For Laughton, here was a chance to resurrect a fading career. It was also an opportunity to nurture his dream of becoming a writer. To work with Brecht, whom he admired as a brilliant and important writer, was the chance of a lifetime. As for Brecht, he respected Laughton as an actor. And he viewed Laughton as a star of sufficient standing to power Galileo to Broadway. In Laughton, he also found the perfect incarnation of his astronomer-protagonist: a combination of enormous intellectual and sensuous passions; a man who “cannot say no to an old wine or a new thought.”
For eighteen months, Brecht and Laughton worked together – translating, writing, re-writing – most often amidst the azaleas and pre-Columbian statuary of Laughton’s beloved garden. Brecht overflowed with ideas. Laughton turned out to be a master of structure and editing. “For both it was a period of work intensive as it was enjoyable,” Ruth Berlau notes in her memoirs. “Their way of working together is not easy to describe. Laughton knew no German – literally not a single word! – and Brecht had too little English to be able to express himself with full authority in that language…Brecht would use gesture to convey what he was after, and Laughton would put into words what he had seen with his eyes.”
Despite their differences – Brecht the ideological Marxist, Laughton the apolitical humanist – the collaboration worked. Both men disliked authority figures and felt compassion for the oppressed. Both saw their art as being more than mere entertainment. Brecht noted in his journal that “Laughton’s fear of offending the audience (mostly on religious matters) was often in conflict with his desire to correct the public’s false assumptions – normally the latter desire prevailed.” John Houseman, who knew both men, called their collaboration “an oasis in the wilderness of Brecht’s frustrating and miserable years in Los Angeles.”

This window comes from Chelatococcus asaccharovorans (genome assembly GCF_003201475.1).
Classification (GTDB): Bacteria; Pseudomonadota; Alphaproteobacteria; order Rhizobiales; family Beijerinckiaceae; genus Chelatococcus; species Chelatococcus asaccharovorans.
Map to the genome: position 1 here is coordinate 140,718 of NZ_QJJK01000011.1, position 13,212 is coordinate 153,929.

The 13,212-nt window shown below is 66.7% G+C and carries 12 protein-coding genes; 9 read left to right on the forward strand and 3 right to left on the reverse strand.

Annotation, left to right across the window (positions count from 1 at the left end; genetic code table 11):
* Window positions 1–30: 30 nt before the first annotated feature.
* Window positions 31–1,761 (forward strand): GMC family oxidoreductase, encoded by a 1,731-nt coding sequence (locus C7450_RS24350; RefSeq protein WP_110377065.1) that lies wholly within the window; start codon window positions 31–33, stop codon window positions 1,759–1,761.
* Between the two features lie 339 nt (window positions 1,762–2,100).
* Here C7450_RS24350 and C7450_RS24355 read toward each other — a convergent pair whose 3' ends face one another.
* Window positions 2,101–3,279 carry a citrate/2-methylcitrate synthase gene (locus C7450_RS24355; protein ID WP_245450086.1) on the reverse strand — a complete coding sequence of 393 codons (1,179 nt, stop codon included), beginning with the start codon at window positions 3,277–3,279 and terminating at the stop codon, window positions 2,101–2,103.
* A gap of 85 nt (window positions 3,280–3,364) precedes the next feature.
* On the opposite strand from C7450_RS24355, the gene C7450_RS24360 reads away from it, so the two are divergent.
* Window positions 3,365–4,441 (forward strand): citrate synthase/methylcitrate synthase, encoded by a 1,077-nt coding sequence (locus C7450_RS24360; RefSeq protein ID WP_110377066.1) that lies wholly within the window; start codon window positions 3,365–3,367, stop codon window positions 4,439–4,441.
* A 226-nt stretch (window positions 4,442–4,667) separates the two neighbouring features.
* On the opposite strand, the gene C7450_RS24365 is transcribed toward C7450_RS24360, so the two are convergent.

Then came August 6, 1945. “The atomic age made its debut at Hiroshima in the middle of our work,” wrote Brecht. “Overnight the biography of the founder of the new system of physics read differently.” Motivated as always by his desire to interpret current events in his historical dramas, Brecht began a new set of revisions, sharpening his indictment of Galileo’s cowardice before the Inquisition. “I take it that the intent of science is to ease human existence,” says Galileo in a heart-breaking new speech towards the end of the play. “If you give way to coercion, science can be crippled, and your new machines may simply suggest new drudgeries. The gulf might even grow so wide that the sound of your cheering at some new achievement would be echoed by a universal howl of horror…I have betrayed my profession. Any man who does what I have done must not be tolerated in the ranks of science.”
As Brecht strove for a more merciless condemnation of Galileo’s capitulation, Laughton pushed to humanize the scientist. The creative tension bore fruit. By the end of 1945, a new version of the play satisfied them both. Laughton showed it to Orson Welles who instantly signed on to direct.